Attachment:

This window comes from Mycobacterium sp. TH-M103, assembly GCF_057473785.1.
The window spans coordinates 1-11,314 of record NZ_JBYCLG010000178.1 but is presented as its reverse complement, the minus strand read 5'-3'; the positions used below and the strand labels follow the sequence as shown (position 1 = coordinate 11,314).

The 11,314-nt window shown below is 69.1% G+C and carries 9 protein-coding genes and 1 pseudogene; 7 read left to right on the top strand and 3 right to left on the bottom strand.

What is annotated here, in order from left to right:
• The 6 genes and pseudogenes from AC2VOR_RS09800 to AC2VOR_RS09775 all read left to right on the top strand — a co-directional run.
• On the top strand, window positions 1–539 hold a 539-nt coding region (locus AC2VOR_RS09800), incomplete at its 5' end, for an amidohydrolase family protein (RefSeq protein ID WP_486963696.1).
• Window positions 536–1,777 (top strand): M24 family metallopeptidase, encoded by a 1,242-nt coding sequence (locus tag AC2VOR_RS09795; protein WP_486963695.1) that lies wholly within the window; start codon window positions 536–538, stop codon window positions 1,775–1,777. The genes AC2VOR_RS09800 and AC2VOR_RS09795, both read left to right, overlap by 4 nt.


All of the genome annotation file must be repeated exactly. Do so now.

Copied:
This window comes from Mycobacterium sp. TH-M103, assembly GCF_057473785.1.
The window spans coordinates 1-11,314 of record NZ_JBYCLG010000178.1 but is presented as its reverse complement, the minus strand read 5'-3'; the positions used below and the strand labels follow the sequence as shown (position 1 = coordinate 11,314).

The 11,314-nt window shown below is 69.1% G+C and carries 9 protein-coding genes and 1 pseudogene; 7 read left to right on the top strand and 3 right to left on the bottom strand.

What is annotated here, in order from left to right:
• The 6 genes and pseudogenes from AC2VOR_RS09800 to AC2VOR_RS09775 all read left to right on the top strand — a co-directional run.
• On the top strand, window positions 1–539 hold a 539-nt coding region (locus AC2VOR_RS09800), incomplete at its 5' end, for an amidohydrolase family protein (RefSeq protein ID WP_486963696.1).
• Window positions 536–1,777 (top strand): M24 family metallopeptidase, encoded by a 1,242-nt coding sequence (locus tag AC2VOR_RS09795; protein WP_486963695.1) that lies wholly within the window; start codon window positions 536–538, stop codon window positions 1,775–1,777. The genes AC2VOR_RS09800 and AC2VOR_RS09795, both read left to right, overlap by 4 nt.